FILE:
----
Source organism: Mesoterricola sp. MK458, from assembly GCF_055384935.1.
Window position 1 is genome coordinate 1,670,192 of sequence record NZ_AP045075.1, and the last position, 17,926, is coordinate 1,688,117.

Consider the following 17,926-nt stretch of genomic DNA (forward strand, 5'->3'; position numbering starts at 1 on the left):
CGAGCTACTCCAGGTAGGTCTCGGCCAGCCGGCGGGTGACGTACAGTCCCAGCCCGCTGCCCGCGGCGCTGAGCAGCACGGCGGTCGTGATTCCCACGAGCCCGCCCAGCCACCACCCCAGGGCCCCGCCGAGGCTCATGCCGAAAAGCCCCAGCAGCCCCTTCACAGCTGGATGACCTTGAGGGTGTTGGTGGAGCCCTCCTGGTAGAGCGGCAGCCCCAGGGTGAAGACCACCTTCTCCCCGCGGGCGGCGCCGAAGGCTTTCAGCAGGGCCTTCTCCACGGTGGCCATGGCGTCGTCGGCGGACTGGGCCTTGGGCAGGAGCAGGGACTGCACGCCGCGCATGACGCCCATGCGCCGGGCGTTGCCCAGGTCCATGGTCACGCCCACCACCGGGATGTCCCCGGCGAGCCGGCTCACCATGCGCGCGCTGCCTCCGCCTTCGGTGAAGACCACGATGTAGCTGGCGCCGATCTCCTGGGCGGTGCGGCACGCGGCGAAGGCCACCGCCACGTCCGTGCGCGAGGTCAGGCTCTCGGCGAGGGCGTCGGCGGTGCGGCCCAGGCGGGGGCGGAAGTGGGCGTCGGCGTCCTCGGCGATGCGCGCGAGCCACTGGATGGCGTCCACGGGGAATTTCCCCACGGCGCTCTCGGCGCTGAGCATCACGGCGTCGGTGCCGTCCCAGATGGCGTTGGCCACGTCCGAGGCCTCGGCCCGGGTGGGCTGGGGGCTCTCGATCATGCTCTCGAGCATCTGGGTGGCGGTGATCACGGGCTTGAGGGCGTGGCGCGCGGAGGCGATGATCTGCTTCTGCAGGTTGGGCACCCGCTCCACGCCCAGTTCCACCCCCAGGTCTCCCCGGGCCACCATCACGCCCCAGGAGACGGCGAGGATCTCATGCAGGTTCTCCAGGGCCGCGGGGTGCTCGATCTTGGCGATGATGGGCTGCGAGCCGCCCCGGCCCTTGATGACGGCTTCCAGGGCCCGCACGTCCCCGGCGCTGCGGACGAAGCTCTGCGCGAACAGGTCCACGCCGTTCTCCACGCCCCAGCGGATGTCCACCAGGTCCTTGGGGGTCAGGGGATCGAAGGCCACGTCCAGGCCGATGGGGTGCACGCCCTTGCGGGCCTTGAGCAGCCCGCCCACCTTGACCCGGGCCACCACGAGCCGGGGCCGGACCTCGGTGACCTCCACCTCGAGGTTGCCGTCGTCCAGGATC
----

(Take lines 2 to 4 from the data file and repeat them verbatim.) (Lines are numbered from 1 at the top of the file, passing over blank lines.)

Window position 1 is genome coordinate 1,670,192 of sequence record NZ_AP045075.1, and the last position, 17,926, is coordinate 1,688,117.

Consider the following 17,926-nt stretch of genomic DNA (forward strand, 5'->3'; position numbering starts at 1 on the left):
CGAGCTACTCCAGGTAGGTCTCGGCCAGCCGGCGGGTGACGTACAGTCCCAGCCCGCTGCCCGCGGCGCTGAGCAGCACGGCGGTCGTGATTCCCACGAGCCCGCCCAGCCACCACCCCAGGGCCCCGCCGAGGCTCATGCCGAAAAGCCCCAGCAGCCCCTTCACAGCTGGATGACCTTGAGGGTGTTGGTGGAGCCCTCCTGGTAGAGCGGCAGCCCCAGGGTGAAGACCACCTTCTCCCCGCGGGCGGCGCCGAAGGCTTTCAGCAGGGCCTTCTCCACGGTGGCCATGGCGTCGTCGGCGGACTGGGCCTTGGGCAGGAGCAGGGACTGCACGCCGCGCATGACGCCCATGCGCCGGGCGTTGCCCAGGTCCATGGTCACGCCCACCACCGGGATGTCCCCGGCGAGCCGGCTCACCATGCGCGCGCTGCCTCCGCCTTCGGTGAAGACCACGATGTAGCTGGCGCCGATCTCCTGGGCGGTGCGGCACGCGGCGAAGGCCACCGCCACGTCCGTGCGCGAGGTCAGGCTCTCGGCGAGGGCGTCGGCGGTGCGGCCCAGGCGGGGGCGGAAGTGGGCGTCGGCGTCCTCGGCGATGCGCGCGAGCCACTGGATGGCGTCCACGGGGAATTTCCCCACGGCGCTCTCGGCGCTGAGCATCACGGCGTCGGTGCCGTCCCAGATGGCGTTGGCCACGTCCGAGGCCTCGGCCCGGGTGGGCTGGGGGCTCTCGATCATGCTCTCGAGCATCTGGGTGGCGGTGATCACGGGCTTGAGGGCGTGGCGCGCGGAGGCGATGATCTGCTTCTGCAGGTTGGGCACCCGCTCCACGCCCAGTTCCACCCCCAGGTCTCCCCGGGCCACCATCACGCCCCAGGAGACGGCGAGGATCTCATGCAGGTTCTCCAGGGCCGCGGGGTGCTCGATCTTGGCGATGATGGGCTGCGAGCCGCCCCGGCCCTTGATGACGGCTTCCAGGGCCCGCACGTCCCCGGCGCTGCGGACGAAGCTCTGCGCGAACAGGTCCACGCCGTTCTCCACGCCCCAGCGGATGTCCACCAGGTCCTTGGGGGTCAGGGGATCGAAGGCCACGTCCAGGCCGATGGGGTGCACGCCCTTGCGGGCCTTGAGCAGCCCGCCCACCTTGACCCGGGCCACCACGAGCCGGGGCCGGACCTCGGTGACCTCCACCTCGAGGTTGCCGTCGTCCAGGATC